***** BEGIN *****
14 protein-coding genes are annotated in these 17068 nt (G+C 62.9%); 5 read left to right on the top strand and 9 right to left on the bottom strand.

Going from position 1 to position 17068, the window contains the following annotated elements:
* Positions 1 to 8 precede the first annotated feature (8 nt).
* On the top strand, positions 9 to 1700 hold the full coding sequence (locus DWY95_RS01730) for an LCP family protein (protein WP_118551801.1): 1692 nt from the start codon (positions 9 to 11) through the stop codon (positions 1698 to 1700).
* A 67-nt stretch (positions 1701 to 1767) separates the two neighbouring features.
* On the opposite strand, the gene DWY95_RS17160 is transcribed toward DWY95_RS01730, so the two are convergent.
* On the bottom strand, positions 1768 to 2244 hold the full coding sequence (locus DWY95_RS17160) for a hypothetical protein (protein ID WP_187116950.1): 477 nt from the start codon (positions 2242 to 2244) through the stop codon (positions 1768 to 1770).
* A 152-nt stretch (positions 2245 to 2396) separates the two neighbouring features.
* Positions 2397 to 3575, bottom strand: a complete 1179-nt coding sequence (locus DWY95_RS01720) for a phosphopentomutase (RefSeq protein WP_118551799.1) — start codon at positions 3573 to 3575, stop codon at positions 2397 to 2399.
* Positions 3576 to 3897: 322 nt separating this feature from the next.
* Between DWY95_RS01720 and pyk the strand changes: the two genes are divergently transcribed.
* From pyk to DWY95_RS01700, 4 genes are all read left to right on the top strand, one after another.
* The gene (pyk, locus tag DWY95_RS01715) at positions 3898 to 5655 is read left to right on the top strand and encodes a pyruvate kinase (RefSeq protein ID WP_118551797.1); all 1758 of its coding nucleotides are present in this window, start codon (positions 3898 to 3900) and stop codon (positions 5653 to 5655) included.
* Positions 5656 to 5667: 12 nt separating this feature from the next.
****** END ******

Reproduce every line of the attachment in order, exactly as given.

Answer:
14 protein-coding genes are annotated in these 17068 nt (G+C 62.9%); 5 read left to right on the top strand and 9 right to left on the bottom strand.

Going from position 1 to position 17068, the window contains the following annotated elements:
* Positions 1 to 8 precede the first annotated feature (8 nt).
* On the top strand, positions 9 to 1700 hold the full coding sequence (locus DWY95_RS01730) for an LCP family protein (protein WP_118551801.1): 1692 nt from the start codon (positions 9 to 11) through the stop codon (positions 1698 to 1700).
* A 67-nt stretch (positions 1701 to 1767) separates the two neighbouring features.
* On the opposite strand, the gene DWY95_RS17160 is transcribed toward DWY95_RS01730, so the two are convergent.
* On the bottom strand, positions 1768 to 2244 hold the full coding sequence (locus DWY95_RS17160) for a hypothetical protein (protein ID WP_187116950.1): 477 nt from the start codon (positions 2242 to 2244) through the stop codon (positions 1768 to 1770).
* A 152-nt stretch (positions 2245 to 2396) separates the two neighbouring features.
* Positions 2397 to 3575, bottom strand: a complete 1179-nt coding sequence (locus DWY95_RS01720) for a phosphopentomutase (RefSeq protein WP_118551799.1) — start codon at positions 3573 to 3575, stop codon at positions 2397 to 2399.
* Positions 3576 to 3897: 322 nt separating this feature from the next.
* Between DWY95_RS01720 and pyk the strand changes: the two genes are divergently transcribed.
* From pyk to DWY95_RS01700, 4 genes are all read left to right on the top strand, one after another.
* The gene (pyk, locus tag DWY95_RS01715) at positions 3898 to 5655 is read left to right on the top strand and encodes a pyruvate kinase (RefSeq protein ID WP_118551797.1); all 1758 of its coding nucleotides are present in this window, start codon (positions 3898 to 3900) and stop codon (positions 5653 to 5655) included.
* Positions 5656 to 5667: 12 nt separating this feature from the next.